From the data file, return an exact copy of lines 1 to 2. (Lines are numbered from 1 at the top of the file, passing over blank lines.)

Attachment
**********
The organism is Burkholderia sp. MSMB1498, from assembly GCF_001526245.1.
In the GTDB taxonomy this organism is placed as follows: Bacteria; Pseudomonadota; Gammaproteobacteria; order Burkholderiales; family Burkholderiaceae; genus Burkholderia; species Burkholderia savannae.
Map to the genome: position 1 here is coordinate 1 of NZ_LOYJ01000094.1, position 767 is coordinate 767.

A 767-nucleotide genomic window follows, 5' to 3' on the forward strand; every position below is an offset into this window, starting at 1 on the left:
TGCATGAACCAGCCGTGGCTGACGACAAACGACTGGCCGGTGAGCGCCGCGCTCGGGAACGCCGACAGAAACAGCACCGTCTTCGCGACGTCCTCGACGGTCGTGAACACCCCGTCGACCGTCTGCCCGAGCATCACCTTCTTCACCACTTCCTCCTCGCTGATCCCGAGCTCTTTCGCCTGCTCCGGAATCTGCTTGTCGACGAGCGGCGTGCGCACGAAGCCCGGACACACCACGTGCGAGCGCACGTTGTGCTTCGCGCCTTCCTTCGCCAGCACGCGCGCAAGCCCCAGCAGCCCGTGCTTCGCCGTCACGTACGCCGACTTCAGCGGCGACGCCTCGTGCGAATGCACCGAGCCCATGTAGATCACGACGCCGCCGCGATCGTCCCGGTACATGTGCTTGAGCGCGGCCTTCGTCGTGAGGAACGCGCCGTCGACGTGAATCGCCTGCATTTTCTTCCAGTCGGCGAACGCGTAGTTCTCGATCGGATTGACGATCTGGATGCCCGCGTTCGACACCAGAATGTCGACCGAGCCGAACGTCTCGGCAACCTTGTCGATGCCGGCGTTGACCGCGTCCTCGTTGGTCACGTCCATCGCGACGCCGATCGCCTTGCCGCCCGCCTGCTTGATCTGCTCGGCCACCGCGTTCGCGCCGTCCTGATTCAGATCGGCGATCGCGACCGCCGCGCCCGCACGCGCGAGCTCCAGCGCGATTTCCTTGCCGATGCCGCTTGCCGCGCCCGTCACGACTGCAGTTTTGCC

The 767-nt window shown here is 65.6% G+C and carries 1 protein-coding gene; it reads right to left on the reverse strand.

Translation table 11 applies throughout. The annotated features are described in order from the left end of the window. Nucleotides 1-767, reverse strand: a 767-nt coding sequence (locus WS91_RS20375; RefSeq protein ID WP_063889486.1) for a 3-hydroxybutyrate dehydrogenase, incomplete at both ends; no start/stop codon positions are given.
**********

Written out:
The organism is Burkholderia sp. MSMB1498, from assembly GCF_001526245.1.
In the GTDB taxonomy this organism is placed as follows: Bacteria; Pseudomonadota; Gammaproteobacteria; order Burkholderiales; family Burkholderiaceae; genus Burkholderia; species Burkholderia savannae.